Writing sdrawckaB

May 14, 2010

Over the past couple of weeks I’ve been spending a lot of time writing articles and pulling together ideas I’ve collected for an information product for people considering self-employment. I enjoy writing because it’s a slightly new experience each time.

Sometimes things just flow, but the next day I reread what I wrote and it looks like… it flowed, alright, but for a very different reason. Sometimes I wrestle and fight with a piece and don’t like it very much, but other people give me great feedback. Considering that, I might just be writing some of my best stuff ever right now, because I’m having to unscramble things I originally wrote backwards.

Some of the articles I’ve been writing are based on posts to the forum for coaches in the Profiting From Your Passions™ Career Coach program. Those posts made sense when I wrote them – I swear they did! Other people even seemed to understand them. But as I read through them to pull out the “good stuff” for my articles, I noticed they were written backwards.

It wasn’t strictly backwards. That would have been easy to fix. They were mostly backwards but pretty jumbled, too. For example, I would find a sentence or a three-sentence paragraph and think “keeper,” so I would leave it where it was. After I pulled out the redundant parts (how much time I waste saying the same thing twice or more in the same post!) I looked at the framework that was left.

The jumbled, backwards mess had been hiding behind too many anecdotes and needless repetition. But there it was. The piece opened with a summary paragraph, and the summary statement was the last line of it, not the first. Near the end, after rambling all over the place, I finally stated my main point, as the third sentence in a lengthy paragraph. It was a great main point, the kind you structure an opening paragraph to support, like the appearance of the lead actor early in the play after the stage has been set. But I had just thrown it into the middle of a mishmash paragraph.

Sometimes it was an easy fix. I would put the last sentence of a paragraph first and move the first sentence closer to the end and finally understand what it was I had been trying to say. But most of the time I found material for the beginning of the article written near the end of the post and vice versa. I would fix a paragraph and then move the whole thing to the other end.

I think this happened because my forum posts are the most conversational writing I do. Someone has just asked a question and I start “talking” to that person, typing madly to get an idea out before my brain moves on to the next one. I quick-edit for spelling and grammar before I click “post,” but that’s about it.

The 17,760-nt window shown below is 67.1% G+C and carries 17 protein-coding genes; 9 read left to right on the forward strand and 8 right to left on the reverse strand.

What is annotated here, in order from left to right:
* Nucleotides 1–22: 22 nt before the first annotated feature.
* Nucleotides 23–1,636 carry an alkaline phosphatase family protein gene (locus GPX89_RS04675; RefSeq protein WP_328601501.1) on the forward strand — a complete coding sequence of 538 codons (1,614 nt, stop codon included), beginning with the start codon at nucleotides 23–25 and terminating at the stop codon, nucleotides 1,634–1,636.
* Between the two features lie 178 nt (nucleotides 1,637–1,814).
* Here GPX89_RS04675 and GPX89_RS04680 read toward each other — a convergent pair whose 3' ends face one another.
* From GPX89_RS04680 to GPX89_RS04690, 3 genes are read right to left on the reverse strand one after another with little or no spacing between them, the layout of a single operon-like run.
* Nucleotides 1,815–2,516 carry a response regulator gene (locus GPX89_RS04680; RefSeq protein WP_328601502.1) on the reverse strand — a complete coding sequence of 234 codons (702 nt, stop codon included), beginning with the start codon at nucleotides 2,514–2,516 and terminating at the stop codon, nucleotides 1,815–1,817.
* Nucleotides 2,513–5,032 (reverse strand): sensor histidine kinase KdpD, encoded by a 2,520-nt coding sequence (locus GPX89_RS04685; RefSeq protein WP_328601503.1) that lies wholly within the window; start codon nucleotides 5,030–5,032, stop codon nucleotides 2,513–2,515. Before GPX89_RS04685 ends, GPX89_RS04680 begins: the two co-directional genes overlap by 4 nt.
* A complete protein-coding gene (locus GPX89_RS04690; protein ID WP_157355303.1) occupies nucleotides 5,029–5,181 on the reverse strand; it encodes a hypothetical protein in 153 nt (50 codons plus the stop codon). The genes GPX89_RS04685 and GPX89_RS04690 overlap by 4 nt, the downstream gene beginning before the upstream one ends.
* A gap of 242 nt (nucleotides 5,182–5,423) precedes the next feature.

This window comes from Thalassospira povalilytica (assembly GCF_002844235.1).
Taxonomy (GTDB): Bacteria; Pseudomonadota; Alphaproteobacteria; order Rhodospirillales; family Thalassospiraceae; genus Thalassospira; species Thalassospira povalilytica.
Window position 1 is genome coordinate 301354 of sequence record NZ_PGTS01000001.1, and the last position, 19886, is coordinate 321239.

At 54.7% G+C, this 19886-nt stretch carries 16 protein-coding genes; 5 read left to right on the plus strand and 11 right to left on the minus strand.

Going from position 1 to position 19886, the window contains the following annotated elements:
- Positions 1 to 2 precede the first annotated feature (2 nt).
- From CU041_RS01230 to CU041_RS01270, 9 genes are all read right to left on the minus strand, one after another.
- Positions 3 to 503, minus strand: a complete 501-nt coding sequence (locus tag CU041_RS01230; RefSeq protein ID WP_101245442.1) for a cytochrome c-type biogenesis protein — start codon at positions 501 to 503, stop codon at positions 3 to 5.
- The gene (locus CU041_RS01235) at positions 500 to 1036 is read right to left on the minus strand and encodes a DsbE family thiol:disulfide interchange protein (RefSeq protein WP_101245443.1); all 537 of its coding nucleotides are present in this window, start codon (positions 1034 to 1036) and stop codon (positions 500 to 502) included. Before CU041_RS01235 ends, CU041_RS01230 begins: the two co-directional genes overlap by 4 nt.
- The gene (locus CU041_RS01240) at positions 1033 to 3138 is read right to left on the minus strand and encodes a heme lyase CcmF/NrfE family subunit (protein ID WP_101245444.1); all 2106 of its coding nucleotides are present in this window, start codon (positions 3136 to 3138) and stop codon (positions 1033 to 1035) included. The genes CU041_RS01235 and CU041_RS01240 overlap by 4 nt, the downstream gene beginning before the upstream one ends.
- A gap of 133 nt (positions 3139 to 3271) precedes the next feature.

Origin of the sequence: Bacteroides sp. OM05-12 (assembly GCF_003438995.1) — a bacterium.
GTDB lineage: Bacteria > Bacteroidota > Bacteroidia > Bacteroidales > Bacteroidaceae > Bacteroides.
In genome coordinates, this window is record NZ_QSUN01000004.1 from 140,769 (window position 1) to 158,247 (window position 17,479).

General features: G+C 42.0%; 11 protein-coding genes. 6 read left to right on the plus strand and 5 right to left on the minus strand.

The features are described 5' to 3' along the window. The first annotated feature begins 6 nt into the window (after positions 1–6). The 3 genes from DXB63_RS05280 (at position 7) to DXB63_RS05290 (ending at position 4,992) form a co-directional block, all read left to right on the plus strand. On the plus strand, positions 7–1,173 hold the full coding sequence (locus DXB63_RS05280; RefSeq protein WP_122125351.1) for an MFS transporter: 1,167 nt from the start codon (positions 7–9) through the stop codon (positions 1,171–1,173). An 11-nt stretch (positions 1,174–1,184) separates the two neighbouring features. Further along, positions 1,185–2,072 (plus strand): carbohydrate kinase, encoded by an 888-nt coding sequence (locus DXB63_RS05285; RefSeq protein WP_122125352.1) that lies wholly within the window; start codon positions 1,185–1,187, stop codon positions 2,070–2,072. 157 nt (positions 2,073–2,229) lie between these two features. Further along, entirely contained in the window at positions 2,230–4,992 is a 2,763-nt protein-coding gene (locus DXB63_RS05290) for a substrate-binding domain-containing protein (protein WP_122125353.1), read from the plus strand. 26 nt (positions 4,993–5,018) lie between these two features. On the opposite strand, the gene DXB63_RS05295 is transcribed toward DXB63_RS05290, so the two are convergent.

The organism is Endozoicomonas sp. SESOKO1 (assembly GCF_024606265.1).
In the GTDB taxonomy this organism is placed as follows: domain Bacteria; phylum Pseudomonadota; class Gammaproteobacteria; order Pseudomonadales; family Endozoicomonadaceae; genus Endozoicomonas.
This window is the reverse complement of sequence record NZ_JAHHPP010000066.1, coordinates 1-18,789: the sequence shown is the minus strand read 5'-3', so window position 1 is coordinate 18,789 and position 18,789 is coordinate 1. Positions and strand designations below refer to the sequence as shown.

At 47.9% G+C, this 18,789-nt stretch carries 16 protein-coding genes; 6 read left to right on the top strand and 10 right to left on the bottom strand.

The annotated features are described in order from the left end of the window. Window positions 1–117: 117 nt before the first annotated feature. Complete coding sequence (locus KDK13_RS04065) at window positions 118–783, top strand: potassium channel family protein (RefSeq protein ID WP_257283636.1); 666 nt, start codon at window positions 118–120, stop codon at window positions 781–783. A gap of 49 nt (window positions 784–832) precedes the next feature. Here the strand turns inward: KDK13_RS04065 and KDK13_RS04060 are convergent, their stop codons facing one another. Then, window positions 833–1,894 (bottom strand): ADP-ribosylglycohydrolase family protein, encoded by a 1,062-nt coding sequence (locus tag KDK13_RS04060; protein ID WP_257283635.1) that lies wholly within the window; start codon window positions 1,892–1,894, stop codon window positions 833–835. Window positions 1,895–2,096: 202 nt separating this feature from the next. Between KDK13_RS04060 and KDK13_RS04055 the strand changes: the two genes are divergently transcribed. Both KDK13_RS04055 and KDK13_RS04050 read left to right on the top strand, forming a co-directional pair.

I think we tend to talk like we’re filling in different parts of a mind map at the same time. I think that’s why someone can read my jumbled forum post and understand it. We’re used to that pattern in conversation.

I think this hodgepodge style of conversation even explains why I can listen to a presentation and think afterwards it was very compelling with great points, but when I listen again later it seems to go all over the place. Several times I’ve heard a teleclass or recorded workshop and thought it had a brilliant flow of logically connected, inspiring ideas summed up with memorable anecdotes. Listening a second time I realized it was actually disjointed. My own mind had rearranged the parts to find the connections and fill in some pieces, similar to the way we process impressionist art.

This suggests why it can be so important to take notes or jot down thoughts inspired as we hear something being discussed – but it’s okay to throw the notes away afterwards, since triggering your mind to organize thoughts is sometimes the only value of note-taking. It’s why talking about a new idea is important, too. As you tell it to someone else your mind is organizing the information, seeing the connections in it and finding similar patterns in your other experiences. This is part of integrating and assimilating new understanding.

In my writer’s journey, I’m noticing my quick e-mail replies and forum posts are lightly polished and only as structured as my comments in conversation. My blog posts get a little more work, but only a little, because as I write them I practice welcoming ideas and words without the filter of the writing teacher looking over my shoulder. I edit and rearrange to make sure there are coherent ideas presented in an understandable way, but I don’t polish too much. I spend about half as much time editing and rewriting as I do writing the first draft. This is part of my regular exercise to produce and publish in spite of a clamoring tension to make everything as perfect as possible. Seth Godin talks and writes about this a lot, like in this post. He calls it the struggle to get things “shipped.”

I give articles the most attention. I spend a lot more time polishing one than I do writing it. I might move the parts around and reword things multiple times. It’s kind of like deciding how to arrange the furniture in a room by actually moving the sofa here… and then over there, but now the chair won’t fit… so we put it back here but now the window is blocked.

I wonder if a 3G 32-Gig iPad would help me do that better? (See? No filter.)

How are things going for you as you wrestle with your inner writing teacher? Mine gets perplexed a lot and sighs. But I’m being patient with her while she gets used to me.

May You Know the Joy of Sharing Your Gifts,

Steve Coxsey

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